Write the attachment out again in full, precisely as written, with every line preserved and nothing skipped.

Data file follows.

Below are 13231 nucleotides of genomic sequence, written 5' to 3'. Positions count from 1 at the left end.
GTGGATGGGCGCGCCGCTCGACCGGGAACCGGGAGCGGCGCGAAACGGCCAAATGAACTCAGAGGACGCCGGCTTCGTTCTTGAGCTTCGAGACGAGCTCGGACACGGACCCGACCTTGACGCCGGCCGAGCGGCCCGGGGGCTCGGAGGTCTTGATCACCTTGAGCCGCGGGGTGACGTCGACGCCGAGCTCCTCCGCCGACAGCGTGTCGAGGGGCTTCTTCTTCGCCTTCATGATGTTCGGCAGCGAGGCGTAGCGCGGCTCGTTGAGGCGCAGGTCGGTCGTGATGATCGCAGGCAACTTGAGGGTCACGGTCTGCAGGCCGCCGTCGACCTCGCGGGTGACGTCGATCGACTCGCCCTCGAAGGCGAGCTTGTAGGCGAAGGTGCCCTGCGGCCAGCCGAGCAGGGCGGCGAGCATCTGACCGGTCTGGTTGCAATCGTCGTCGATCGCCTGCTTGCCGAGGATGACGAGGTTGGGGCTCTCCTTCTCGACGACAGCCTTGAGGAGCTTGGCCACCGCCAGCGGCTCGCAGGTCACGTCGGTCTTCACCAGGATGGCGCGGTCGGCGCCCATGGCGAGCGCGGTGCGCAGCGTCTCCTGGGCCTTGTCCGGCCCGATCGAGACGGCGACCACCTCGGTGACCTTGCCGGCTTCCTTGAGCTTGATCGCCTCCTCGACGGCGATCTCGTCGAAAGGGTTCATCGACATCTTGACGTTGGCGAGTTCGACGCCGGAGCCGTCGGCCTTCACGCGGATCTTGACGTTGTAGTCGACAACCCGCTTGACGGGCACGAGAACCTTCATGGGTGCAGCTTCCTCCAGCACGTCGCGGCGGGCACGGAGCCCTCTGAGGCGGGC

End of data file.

Below are 13231 nucleotides of genomic sequence, written 5' to 3'. Positions count from 1 at the left end.
GTGGATGGGCGCGCCGCTCGACCGGGAACCGGGAGCGGCGCGAAACGGCCAAATGAACTCAGAGGACGCCGGCTTCGTTCTTGAGCTTCGAGACGAGCTCGGACACGGACCCGACCTTGACGCCGGCCGAGCGGCCCGGGGGCTCGGAGGTCTTGATCACCTTGAGCCGCGGGGTGACGTCGACGCCGAGCTCCTCCGCCGACAGCGTGTCGAGGGGCTTCTTCTTCGCCTTCATGATGTTCGGCAGCGAGGCGTAGCGCGGCTCGTTGAGGCGCAGGTCGGTCGTGATGATCGCAGGCAACTTGAGGGTCACGGTCTGCAGGCCGCCGTCGACCTCGCGGGTGACGTCGATCGACTCGCCCTCGAAGGCGAGCTTGTAGGCGAAGGTGCCCTGCGGCCAGCCGAGCAGGGCGGCGAGCATCTGACCGGTCTGGTTGCAATCGTCGTCGATCGCCTGCTTGCCGAGGATGACGAGGTTGGGGCTCTCCTTCTCGACGACAGCCTTGAGGAGCTTGGCCACCGCCAGCGGCTCGCAGGTCACGTCGGTCTTCACCAGGATGGCGCGGTCGGCGCCCATGGCGAGCGCGGTGCGCAGCGTCTCCTGGGCCTTGTCCGGCCCGATCGAGACGGCGACCACCTCGGTGACCTTGCCGGCTTCCTTGAGCTTGATCGCCTCCTCGACGGCGATCTCGTCGAAAGGGTTCATCGACATCTTGACGTTGGCGAGTTCGACGCCGGAGCCGTCGGCCTTCACGCGGATCTTGACGTTGTAGTCGACAACCCGCTTGACGGGCACGAGAACCTTCATGGGTGCAGCTTCCTCCAGCACGTCGCGGCGGGCACGGAGCCCTCTGAGGCGGGC